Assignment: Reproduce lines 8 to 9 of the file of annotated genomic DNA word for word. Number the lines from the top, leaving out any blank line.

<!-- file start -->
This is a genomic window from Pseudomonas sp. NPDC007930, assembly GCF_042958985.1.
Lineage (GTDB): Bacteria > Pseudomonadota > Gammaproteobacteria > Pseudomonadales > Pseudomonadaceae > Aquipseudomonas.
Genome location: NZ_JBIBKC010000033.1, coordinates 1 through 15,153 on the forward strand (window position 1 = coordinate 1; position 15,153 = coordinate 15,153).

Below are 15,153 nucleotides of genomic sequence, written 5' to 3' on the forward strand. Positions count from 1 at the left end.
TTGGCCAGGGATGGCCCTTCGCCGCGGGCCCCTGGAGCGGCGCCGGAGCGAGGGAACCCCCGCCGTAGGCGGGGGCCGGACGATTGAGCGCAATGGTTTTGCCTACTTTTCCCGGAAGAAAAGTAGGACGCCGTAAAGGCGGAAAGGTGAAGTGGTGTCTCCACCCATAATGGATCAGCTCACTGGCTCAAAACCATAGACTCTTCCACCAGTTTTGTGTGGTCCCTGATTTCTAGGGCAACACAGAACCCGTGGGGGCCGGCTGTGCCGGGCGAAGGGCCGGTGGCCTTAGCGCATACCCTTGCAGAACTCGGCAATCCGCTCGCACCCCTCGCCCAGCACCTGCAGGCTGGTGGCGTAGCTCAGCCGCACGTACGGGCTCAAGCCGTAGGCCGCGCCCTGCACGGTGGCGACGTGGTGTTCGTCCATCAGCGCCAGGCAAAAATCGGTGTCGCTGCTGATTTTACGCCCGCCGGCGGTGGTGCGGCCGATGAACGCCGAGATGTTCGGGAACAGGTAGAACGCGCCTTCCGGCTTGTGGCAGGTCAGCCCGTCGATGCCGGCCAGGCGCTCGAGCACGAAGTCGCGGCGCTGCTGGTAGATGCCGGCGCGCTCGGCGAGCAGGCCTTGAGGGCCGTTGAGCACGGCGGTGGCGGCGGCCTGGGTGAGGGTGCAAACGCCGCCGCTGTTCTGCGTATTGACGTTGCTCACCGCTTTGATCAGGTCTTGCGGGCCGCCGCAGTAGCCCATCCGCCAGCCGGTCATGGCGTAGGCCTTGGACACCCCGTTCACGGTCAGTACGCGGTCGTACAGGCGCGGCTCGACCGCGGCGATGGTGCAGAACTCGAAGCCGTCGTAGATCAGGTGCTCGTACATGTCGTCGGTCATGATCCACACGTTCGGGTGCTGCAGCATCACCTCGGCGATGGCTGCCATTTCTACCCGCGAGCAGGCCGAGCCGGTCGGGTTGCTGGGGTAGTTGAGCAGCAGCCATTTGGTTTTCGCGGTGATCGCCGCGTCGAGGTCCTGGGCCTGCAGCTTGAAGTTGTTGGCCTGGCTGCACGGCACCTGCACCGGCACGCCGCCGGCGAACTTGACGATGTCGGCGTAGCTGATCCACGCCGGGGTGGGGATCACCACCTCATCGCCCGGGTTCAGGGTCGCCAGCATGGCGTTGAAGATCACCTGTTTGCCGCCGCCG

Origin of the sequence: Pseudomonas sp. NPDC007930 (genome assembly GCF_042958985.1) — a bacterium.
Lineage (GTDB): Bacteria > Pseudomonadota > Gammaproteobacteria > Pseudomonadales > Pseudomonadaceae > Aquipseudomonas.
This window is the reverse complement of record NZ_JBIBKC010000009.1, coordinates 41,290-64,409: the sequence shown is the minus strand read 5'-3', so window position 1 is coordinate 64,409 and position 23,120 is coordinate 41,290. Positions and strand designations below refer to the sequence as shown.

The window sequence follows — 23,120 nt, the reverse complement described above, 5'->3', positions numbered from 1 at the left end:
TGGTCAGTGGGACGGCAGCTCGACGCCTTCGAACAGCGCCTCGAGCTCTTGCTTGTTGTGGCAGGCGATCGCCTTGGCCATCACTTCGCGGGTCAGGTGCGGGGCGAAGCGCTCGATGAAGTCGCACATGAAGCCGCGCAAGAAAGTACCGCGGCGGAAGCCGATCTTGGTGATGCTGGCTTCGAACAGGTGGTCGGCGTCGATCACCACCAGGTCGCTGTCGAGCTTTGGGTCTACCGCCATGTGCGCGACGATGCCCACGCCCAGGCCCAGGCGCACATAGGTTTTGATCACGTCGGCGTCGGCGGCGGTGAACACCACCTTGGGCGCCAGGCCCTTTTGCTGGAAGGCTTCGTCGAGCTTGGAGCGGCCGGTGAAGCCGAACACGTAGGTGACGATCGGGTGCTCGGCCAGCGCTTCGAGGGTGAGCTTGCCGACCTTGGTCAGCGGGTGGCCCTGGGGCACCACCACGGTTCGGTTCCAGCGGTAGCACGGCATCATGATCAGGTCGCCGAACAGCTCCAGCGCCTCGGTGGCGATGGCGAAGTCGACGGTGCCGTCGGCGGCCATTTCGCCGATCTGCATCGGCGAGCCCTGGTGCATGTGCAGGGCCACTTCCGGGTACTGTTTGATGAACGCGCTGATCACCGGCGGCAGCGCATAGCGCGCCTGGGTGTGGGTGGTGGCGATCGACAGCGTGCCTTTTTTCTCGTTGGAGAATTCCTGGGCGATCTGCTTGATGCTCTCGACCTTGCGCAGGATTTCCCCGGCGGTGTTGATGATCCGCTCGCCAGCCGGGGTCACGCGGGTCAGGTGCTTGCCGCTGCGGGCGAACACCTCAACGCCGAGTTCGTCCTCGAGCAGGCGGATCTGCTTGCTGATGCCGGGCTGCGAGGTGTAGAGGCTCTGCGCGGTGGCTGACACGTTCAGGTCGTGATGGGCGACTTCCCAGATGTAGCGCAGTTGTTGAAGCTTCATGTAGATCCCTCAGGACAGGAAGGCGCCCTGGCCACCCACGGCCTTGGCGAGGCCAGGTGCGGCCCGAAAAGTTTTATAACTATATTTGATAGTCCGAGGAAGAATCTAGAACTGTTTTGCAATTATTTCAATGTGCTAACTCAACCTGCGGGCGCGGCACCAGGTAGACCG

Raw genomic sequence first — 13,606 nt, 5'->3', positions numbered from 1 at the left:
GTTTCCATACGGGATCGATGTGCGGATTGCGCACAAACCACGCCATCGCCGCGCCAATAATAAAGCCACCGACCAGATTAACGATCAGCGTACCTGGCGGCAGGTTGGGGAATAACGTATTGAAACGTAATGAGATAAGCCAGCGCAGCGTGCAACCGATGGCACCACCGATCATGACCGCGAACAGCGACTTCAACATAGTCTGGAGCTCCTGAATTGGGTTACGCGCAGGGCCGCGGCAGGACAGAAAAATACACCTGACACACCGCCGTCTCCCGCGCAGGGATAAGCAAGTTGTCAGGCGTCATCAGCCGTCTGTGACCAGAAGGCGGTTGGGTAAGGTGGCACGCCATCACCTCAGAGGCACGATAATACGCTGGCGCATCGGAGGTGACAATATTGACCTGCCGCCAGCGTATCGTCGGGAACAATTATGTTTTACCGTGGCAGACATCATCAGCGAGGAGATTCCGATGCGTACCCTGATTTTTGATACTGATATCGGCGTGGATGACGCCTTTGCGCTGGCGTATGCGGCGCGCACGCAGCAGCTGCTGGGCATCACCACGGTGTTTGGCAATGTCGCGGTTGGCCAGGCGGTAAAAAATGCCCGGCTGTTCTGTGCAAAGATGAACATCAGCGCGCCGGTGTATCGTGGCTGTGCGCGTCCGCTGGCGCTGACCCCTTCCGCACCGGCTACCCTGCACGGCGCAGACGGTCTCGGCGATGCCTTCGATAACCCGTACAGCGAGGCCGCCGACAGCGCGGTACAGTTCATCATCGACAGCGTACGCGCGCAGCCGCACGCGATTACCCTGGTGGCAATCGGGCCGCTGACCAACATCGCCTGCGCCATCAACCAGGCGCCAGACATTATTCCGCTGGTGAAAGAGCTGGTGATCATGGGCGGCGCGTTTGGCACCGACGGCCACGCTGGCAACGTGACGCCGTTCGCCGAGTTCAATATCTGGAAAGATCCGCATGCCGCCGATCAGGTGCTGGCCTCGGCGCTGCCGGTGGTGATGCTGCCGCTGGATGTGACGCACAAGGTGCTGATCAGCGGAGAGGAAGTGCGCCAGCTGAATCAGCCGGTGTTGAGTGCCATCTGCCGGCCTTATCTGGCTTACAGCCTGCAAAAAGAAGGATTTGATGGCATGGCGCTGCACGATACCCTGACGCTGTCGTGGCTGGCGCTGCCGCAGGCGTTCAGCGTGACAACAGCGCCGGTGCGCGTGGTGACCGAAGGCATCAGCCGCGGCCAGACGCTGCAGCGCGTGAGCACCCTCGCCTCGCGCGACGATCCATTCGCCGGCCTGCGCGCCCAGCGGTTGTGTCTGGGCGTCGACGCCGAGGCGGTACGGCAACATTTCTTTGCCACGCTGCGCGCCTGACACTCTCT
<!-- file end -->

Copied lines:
This window is the reverse complement of record NZ_JBIBKC010000009.1, coordinates 41,290-64,409: the sequence shown is the minus strand read 5'-3', so window position 1 is coordinate 64,409 and position 23,120 is coordinate 41,290. Positions and strand designations below refer to the sequence as shown.

The window sequence follows — 23,120 nt, the reverse complement described above, 5'->3', positions numbered from 1 at the left end: